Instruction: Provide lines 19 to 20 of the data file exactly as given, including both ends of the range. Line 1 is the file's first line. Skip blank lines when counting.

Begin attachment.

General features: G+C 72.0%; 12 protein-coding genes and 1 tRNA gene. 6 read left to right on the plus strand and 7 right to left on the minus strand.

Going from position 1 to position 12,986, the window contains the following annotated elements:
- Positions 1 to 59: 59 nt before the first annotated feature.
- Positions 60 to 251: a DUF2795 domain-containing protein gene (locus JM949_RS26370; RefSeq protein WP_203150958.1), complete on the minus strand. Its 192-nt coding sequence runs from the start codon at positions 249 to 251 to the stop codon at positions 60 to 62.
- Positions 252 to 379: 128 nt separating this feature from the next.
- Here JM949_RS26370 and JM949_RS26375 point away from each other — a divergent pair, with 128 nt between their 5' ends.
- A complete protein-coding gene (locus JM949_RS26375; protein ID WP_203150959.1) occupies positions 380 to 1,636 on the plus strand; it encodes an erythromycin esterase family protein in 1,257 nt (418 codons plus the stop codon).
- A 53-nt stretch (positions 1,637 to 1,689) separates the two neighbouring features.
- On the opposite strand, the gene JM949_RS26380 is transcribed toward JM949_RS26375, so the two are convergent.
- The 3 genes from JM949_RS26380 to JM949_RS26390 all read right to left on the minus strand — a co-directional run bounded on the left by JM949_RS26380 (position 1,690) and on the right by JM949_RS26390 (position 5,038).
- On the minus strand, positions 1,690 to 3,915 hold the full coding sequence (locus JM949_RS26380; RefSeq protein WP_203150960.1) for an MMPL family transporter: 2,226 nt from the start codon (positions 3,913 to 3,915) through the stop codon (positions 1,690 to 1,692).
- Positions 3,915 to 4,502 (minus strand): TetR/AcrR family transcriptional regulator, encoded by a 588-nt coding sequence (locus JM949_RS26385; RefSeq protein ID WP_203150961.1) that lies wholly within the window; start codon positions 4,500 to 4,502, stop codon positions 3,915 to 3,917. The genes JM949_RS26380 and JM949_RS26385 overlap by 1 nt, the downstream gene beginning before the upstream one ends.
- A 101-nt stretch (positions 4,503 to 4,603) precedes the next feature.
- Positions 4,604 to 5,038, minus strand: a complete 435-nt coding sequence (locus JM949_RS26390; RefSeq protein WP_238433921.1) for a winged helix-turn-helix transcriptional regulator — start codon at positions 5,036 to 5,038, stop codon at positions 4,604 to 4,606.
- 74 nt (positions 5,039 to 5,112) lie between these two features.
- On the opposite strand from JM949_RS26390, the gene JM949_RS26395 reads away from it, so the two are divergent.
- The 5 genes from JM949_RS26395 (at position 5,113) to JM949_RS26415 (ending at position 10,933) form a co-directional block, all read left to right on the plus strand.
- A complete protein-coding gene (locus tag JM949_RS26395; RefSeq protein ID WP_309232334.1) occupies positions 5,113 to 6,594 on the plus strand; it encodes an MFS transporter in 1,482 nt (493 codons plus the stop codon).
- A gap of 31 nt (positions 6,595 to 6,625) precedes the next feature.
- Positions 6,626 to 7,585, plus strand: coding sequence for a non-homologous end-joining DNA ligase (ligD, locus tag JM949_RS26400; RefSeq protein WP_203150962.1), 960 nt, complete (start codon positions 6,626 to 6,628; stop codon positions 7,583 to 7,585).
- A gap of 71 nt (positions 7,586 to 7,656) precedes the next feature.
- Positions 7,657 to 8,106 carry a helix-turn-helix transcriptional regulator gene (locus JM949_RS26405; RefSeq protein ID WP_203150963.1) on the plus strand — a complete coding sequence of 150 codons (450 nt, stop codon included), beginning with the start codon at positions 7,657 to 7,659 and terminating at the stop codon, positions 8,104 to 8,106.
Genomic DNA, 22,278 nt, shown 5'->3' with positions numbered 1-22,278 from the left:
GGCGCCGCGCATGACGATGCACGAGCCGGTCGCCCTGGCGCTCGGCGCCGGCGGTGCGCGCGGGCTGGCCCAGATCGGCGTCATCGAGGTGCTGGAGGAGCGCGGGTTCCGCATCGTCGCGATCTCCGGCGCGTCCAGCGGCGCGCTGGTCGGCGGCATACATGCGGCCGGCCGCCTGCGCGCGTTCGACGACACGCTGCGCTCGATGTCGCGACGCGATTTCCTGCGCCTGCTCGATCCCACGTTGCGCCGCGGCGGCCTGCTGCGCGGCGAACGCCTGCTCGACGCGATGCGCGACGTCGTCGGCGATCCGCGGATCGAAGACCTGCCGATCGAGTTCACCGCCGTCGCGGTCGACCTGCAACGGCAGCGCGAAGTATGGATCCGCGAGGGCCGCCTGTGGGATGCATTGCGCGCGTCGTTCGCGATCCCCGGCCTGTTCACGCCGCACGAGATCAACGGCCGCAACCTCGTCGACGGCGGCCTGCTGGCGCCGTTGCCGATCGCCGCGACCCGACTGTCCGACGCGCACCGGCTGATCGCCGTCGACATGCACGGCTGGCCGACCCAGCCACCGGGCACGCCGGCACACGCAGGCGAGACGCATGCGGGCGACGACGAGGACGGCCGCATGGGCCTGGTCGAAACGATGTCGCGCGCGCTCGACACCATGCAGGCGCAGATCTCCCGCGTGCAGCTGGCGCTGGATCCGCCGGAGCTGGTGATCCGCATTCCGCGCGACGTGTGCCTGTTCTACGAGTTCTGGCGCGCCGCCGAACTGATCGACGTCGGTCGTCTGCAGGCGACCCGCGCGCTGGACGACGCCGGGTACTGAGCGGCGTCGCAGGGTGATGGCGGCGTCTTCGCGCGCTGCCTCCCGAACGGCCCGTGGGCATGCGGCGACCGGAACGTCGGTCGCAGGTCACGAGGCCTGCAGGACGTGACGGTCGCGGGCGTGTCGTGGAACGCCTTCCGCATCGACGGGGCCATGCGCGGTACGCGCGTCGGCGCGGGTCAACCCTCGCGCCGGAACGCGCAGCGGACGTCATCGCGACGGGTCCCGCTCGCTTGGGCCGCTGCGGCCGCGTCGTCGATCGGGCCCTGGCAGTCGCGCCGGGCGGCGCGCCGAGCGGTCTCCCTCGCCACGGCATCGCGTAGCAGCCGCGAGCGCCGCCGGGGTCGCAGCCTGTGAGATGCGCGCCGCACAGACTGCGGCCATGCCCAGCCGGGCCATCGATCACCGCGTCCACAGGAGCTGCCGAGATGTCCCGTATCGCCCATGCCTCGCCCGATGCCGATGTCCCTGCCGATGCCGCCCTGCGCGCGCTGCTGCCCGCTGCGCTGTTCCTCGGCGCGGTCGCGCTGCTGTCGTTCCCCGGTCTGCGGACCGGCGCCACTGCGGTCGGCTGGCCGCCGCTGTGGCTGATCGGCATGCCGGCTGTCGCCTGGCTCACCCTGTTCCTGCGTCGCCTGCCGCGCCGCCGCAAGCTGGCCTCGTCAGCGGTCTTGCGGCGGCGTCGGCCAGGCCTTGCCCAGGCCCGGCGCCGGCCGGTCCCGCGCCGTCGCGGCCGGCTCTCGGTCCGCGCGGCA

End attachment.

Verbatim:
- A gap of 31 nt (positions 6,595 to 6,625) precedes the next feature.
- Positions 6,626 to 7,585, plus strand: coding sequence for a non-homologous end-joining DNA ligase (ligD, locus tag JM949_RS26400; RefSeq protein WP_203150962.1), 960 nt, complete (start codon positions 6,626 to 6,628; stop codon positions 7,583 to 7,585).